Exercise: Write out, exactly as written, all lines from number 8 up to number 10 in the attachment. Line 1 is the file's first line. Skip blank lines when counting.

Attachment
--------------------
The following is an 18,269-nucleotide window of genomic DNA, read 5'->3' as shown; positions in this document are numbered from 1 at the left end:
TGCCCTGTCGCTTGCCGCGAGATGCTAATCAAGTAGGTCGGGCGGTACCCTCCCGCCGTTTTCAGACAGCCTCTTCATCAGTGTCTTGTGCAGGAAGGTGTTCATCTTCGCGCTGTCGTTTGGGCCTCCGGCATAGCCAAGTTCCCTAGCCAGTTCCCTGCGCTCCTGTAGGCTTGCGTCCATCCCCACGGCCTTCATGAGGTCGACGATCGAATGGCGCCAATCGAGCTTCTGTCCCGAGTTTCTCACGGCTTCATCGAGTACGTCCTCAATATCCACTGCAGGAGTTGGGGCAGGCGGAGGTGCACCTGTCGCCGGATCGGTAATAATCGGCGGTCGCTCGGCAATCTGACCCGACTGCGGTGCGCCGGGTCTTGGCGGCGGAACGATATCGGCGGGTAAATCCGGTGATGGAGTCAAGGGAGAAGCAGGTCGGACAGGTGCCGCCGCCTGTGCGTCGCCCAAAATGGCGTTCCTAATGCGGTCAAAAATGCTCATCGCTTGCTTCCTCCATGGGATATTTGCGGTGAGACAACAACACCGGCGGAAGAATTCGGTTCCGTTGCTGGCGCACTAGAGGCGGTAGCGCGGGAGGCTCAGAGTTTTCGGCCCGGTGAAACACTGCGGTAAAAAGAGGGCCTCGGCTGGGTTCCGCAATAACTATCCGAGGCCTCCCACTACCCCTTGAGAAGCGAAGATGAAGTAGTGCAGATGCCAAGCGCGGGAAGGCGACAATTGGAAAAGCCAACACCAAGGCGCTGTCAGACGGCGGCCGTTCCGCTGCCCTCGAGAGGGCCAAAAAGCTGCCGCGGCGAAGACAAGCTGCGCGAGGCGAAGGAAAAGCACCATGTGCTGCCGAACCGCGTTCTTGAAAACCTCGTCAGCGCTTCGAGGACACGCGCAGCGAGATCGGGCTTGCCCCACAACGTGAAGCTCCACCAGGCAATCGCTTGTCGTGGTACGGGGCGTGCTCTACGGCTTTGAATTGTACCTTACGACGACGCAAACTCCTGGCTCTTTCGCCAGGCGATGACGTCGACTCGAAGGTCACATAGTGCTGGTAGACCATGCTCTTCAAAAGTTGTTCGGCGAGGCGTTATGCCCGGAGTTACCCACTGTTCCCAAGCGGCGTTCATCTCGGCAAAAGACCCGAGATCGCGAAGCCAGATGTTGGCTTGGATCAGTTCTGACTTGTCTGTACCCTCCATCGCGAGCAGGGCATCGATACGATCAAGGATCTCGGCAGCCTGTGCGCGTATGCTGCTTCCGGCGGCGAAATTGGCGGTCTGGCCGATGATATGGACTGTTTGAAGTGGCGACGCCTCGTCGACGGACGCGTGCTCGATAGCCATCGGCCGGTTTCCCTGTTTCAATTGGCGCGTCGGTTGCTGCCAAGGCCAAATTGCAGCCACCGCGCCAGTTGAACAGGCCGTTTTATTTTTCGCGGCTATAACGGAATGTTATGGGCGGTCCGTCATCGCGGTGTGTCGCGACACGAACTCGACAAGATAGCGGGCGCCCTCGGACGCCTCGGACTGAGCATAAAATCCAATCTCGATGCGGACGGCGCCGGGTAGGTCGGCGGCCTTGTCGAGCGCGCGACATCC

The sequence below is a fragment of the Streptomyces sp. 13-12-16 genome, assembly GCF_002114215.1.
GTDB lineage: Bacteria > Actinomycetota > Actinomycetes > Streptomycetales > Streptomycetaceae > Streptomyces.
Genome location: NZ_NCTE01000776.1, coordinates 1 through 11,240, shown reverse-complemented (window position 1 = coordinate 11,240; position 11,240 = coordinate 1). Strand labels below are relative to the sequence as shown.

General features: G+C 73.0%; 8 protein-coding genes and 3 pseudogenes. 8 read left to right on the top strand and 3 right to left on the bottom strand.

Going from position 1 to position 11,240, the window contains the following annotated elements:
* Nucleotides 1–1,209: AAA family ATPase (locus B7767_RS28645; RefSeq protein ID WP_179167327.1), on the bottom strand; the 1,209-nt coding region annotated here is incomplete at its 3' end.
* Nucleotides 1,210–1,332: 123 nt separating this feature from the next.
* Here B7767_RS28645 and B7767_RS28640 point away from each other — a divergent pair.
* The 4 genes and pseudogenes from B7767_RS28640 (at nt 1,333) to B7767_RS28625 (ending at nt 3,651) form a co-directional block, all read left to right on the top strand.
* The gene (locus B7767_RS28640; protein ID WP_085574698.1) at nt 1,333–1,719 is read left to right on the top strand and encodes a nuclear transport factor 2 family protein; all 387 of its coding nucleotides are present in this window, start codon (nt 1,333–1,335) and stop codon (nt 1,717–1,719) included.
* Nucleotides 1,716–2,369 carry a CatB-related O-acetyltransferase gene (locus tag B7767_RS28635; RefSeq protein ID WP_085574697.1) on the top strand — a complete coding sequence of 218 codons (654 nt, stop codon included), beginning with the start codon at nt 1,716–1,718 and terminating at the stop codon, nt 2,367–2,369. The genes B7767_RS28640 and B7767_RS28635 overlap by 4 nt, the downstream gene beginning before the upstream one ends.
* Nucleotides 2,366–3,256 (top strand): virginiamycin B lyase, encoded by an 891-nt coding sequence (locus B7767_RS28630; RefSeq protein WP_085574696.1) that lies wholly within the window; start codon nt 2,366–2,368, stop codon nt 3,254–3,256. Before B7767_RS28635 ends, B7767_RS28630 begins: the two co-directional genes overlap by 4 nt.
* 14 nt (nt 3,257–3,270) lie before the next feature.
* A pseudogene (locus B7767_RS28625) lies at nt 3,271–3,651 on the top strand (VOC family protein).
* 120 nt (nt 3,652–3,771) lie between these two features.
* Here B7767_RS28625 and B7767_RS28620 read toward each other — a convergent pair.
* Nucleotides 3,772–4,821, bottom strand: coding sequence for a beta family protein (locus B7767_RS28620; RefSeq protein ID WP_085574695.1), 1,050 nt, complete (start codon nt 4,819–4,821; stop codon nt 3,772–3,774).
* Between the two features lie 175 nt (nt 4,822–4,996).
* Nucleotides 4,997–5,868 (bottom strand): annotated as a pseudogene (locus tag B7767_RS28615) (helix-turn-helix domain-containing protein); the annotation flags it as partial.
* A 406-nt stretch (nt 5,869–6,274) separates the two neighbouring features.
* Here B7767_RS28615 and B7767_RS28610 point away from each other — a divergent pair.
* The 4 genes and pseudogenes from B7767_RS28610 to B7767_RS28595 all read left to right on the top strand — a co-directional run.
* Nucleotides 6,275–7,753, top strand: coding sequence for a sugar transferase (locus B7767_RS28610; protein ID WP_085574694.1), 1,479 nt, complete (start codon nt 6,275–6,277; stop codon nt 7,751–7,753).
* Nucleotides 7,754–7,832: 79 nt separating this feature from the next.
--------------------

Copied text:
* Nucleotides 1–1,209: AAA family ATPase (locus B7767_RS28645; RefSeq protein ID WP_179167327.1), on the bottom strand; the 1,209-nt coding region annotated here is incomplete at its 3' end.
* Nucleotides 1,210–1,332: 123 nt separating this feature from the next.
* Here B7767_RS28645 and B7767_RS28640 point away from each other — a divergent pair.